The San Juan Daily Star
How the NFL draft, meant as a celebration, can dehumanize players
By Ken Belson
The NFL draft is a pinnacle for many players, most of whom have dreamed for years of hearing their names called by Commissioner Roger Goodell in front of millions of TV viewers.
But in 2020, as players celebrated reaching the professional ranks, the broadcast zoomed in on their personal tragedies.
In one widely condemned instance, as Tee Higgins, a wide receiver from Clemson University, was chosen 33rd overall by the Cincinnati Bengals, he pulled on the team’s cap and hugged family and friends who sat beside him in Knoxville, Tennessee. ESPN then showed viewers a graphic that, among other biographical details, spotlighted his mother’s past drug addiction.
It was one of several such gloomy instances in what is otherwise a celebratory event enjoyed by millions of football fans on television, but one that comes with aspects that can be dehumanizing to the people who should be its stars. Viewers learned, for example, that the sister of receiver Jerry Jeudy, whom the Denver Broncos selected 15th overall, had died while he was in high school. The package introducing Michael Pittman Jr., a receiver taken 34th by the Indianapolis Colts, revealed his stutter. Trevon Diggs, a cornerback picked 51st by the Dallas Cowboys, was noted to have lost his father to heart failure in 2008.
The spotlight on the heartbreak in the lives of the players selected, most of whom are Black, by producers of the broadcasts aired by ESPN and the NFL Network drew criticism for wading in so-called tragedy porn, an indulgent focus on personal trauma.
“We still think that’s a big deal, to acknowledge the obstacles they’ve had to overcome in their journey to the NFL,” said Seth Markman, who has led ESPN’s draft coverage for 11 years, and who apologized to Higgins in 2020. “But what we realized that year is that we can probably do a little better job balancing and making sure that not every story is about those obstacles and those backgrounds. Not everybody has to be a kind of a cliched bit of storytelling, if you will, and I think that year it was.”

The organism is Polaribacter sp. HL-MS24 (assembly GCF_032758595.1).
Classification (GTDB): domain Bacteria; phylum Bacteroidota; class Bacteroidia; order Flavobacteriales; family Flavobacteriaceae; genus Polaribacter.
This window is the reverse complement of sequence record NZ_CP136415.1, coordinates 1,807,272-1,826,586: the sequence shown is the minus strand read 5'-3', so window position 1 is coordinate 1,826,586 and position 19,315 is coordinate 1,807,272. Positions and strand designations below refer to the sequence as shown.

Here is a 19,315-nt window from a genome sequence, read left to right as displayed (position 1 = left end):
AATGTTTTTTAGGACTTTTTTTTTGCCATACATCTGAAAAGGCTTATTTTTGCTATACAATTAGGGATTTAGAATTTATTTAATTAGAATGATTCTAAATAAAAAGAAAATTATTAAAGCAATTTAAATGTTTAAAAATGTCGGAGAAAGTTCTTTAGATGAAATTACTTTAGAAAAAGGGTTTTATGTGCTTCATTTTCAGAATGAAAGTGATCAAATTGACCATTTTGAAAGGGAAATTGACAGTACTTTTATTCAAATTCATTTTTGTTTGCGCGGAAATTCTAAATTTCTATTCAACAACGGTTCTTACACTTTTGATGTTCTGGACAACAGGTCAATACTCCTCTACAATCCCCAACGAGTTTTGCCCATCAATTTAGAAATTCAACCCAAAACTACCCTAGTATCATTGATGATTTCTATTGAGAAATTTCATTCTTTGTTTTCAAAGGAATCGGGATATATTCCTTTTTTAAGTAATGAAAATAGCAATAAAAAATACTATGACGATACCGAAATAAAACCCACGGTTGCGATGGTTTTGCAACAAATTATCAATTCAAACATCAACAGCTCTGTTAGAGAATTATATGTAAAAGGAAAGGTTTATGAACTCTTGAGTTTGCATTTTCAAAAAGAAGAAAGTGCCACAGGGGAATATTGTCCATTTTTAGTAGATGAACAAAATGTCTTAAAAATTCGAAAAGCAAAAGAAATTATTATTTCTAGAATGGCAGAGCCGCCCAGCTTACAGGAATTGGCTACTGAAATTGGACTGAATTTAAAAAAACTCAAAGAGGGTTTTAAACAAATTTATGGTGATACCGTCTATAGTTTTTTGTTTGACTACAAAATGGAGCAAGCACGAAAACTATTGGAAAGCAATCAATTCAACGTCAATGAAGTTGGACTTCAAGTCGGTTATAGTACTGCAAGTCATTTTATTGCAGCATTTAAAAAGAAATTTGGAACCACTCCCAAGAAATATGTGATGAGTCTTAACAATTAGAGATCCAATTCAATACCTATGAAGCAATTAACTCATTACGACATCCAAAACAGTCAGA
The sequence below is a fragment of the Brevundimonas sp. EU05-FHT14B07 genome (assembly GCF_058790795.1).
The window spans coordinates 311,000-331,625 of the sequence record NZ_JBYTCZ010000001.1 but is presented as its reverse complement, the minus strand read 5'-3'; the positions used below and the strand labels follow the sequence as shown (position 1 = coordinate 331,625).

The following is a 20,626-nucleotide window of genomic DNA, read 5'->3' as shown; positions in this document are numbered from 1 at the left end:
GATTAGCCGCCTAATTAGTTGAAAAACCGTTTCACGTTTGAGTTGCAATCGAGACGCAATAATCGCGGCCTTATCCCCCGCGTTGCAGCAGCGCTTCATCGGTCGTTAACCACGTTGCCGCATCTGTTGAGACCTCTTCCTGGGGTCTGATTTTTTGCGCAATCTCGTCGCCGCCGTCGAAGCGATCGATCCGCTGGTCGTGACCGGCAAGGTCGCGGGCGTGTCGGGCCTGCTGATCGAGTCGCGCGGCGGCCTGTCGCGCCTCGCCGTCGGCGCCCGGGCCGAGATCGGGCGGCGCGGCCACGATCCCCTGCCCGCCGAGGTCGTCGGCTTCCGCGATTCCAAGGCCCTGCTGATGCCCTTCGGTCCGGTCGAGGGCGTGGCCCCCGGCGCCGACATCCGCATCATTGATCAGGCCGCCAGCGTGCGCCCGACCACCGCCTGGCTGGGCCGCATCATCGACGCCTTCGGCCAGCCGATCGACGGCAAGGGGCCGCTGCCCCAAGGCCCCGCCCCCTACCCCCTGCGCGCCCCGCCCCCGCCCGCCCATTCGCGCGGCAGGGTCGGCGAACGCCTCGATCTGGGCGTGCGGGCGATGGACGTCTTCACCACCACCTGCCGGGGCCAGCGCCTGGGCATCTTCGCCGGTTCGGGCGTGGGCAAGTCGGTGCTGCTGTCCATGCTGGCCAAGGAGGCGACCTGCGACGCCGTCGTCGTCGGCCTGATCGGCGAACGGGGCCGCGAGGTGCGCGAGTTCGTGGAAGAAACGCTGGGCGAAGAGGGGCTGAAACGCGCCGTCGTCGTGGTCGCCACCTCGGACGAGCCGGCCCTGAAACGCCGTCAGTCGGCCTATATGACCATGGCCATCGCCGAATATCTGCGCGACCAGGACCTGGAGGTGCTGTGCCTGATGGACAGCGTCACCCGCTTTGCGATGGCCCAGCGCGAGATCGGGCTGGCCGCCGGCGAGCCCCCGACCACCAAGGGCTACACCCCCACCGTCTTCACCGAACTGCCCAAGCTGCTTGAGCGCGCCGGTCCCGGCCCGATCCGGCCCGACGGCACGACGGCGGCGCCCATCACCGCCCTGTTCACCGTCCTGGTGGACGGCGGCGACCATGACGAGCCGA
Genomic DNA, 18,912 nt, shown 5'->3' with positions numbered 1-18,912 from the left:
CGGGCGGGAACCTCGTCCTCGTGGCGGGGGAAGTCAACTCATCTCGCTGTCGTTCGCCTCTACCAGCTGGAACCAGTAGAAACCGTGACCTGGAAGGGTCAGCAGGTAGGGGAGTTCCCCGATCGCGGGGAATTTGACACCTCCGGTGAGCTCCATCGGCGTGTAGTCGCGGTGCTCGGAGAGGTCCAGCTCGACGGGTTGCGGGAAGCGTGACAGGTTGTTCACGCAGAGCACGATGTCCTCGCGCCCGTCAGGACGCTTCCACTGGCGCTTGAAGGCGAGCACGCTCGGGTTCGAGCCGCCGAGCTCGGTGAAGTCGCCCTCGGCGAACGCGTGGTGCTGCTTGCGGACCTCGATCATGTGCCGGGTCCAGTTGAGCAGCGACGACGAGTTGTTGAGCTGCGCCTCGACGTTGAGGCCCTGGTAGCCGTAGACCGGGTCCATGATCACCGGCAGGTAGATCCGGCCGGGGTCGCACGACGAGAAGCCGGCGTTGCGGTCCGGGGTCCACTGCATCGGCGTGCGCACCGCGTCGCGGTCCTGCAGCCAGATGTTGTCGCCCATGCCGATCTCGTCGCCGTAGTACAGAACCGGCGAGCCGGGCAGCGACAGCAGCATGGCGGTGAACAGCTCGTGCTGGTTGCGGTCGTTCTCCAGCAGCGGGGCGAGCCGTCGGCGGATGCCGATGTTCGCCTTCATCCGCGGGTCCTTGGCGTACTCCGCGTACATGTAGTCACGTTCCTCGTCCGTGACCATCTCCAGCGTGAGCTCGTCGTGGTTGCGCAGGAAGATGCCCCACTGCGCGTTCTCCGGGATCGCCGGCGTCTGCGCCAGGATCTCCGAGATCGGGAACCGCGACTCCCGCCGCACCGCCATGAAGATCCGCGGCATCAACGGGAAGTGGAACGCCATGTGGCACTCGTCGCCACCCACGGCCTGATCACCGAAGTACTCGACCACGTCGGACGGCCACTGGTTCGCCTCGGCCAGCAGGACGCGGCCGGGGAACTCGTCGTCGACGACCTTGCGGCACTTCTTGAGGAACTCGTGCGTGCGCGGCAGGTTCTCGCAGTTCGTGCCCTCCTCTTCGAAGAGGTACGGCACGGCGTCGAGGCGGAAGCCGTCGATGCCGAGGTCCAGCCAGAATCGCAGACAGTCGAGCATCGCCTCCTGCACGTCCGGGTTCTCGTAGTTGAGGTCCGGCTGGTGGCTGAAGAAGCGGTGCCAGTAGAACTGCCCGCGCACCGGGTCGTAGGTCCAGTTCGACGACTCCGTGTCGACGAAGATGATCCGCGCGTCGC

Markman and his counterpart at NFL Network, Charlie Yook, said they have also become more mindful of not focusing repeatedly on troubles in the prospects’ lives.
“You don’t want everyone to cry every time,” Yook said. “This is a celebration of a dream coming true. It’s not a game of gotcha. We want to tell your story and it will be unique to the player.”
It isn’t the only part of the draft process that has been called out for its indignities. As the NFL last year reevaluated the workouts, medical testing and physical measurements that players undergo before the draft, Troy Vincent, a league vice president who is Black, reportedly told team owners that the scouting combine had characteristics of a “slave market.”
“We just feel like the overall experience, talking to the players, we can be better in that particular aspect,” Vincent said of his meeting with team owners in March 2022. “So there was, I would say, a good discussion around what that looks like, where we could be, keeping in mind that the combine is the player’s first experience with the National Football League, and in that experience, there has to be dignity.”
The scouting combine is an annual audition for 300 college players who are interviewed by team personnel, given medical exams and perform drills in front of team scouts and coaches. After widespread complaints from agents and players — including some prospects who declined to attend the event — the league now holds workouts on one day, instead of across two.